The 9-year-old's mother, Brittany Keep, told Cleveland.com that her daughter knows nothing about oil and gas exploration and neither of them have visited Salt Fork State Park.

The letters could be traced back to multiple pro-oil entities, including Consumer Energy Alliance, a Texas-based pro-oil and gas organization. The energy alliance has denied collecting names without permission and has called Cleveland.com's coverage “libelous.” The nonprofit collects and verifies those names and other demographic data through a third party, according to the group's spokesperson, Bryson Hull.

Citing their contract, the energy group says they cannot reveal who that third party is or the data they collected, Hull said.

It isn’t the first time the alliance has come under scrutiny for claims it used residents’ names in government petitions and public comments without their knowledge. The group had been accused of the same issue in Wisconsin in 2014, Ohio in 2016 and South Carolina in 2018.

Ohio Attorney General Dave Yost, a Republican, said in September he would investigate any possible crimes committed through the use of the letters. A spokesperson for Yost, Bethany McCorkle, told The Associated Press Wednesday that “this is still an open investigation” and that “there are not any additional details that can be shared at this time.”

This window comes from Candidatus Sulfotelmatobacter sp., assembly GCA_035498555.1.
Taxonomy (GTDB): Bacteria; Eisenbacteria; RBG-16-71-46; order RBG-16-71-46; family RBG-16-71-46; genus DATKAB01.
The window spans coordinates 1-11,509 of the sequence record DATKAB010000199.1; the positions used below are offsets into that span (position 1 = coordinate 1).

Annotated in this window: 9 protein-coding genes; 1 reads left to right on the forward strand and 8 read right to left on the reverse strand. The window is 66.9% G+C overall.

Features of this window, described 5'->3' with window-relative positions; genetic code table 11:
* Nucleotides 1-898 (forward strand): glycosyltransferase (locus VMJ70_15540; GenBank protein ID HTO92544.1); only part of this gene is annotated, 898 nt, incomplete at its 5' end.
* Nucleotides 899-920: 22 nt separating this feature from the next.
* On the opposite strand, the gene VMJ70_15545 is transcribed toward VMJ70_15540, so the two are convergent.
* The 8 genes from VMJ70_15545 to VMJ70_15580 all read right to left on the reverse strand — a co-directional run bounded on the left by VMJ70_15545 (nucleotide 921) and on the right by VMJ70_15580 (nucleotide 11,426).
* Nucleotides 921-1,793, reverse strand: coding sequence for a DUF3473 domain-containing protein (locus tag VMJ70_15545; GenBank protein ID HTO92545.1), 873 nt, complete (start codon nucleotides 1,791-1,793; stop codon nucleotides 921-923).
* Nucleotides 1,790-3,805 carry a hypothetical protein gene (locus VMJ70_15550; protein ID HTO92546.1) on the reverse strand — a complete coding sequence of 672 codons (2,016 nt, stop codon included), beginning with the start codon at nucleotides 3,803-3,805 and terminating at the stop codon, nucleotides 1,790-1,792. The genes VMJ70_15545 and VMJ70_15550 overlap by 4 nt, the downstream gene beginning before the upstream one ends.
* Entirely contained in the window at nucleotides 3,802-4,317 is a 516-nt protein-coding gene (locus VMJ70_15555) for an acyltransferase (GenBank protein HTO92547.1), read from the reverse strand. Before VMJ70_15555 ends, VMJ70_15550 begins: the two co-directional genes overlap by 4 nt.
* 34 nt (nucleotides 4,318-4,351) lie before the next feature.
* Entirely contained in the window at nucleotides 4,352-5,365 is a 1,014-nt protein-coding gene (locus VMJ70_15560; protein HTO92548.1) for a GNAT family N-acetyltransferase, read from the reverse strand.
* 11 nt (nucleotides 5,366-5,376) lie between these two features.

Environmental advocates and state Democrats have asked Yost to provide an update ahead of the Wednesday vote.

“A thorough investigation is imperative so Ohioans have confidence that any state process meant to include public input is, in fact, functioning to reflect public opinion and not another conduit for public corruption,” said House Minority Leader Allison Russo in a statement Wednesday.

The energy alliance is fully cooperating with Yost's office, Hull said in September.

Anyone who comes forward to the commission and can confirm letters in their name were sent without their knowledge are encouraged to contact the commission, said Ohio Department of Natural Resources spokesperson Andy Chow. He said their name will be removed from public comment.

The approved parcels will now be put into a confidential bidding process, in which organizations can put in their bid to frack on the land. ___

Samantha Hendrickson is a corps member for the Associated Press/Report for America Statehouse News Initiative. Report for America is a nonprofit national service program that places journalists in local newsrooms to report on undercovered issues. ___

This story was first published on November 15, 2023. It was updated November 17, 2023 to correct that an Ohio commission to consider fracking on public lands was formalized in 2017 and first met in March 2018, not December 2022. It has also been corrected to show the investigation by the state attorney general’s office involves the Consumer Energy Alliance, an organization that includes energy companies, not the companies themselves. The story also said the alliance had previously come under fire in Ohio and elsewhere for using residents’ names in government petitions and public comments without their knowledge and should have stated those were allegations.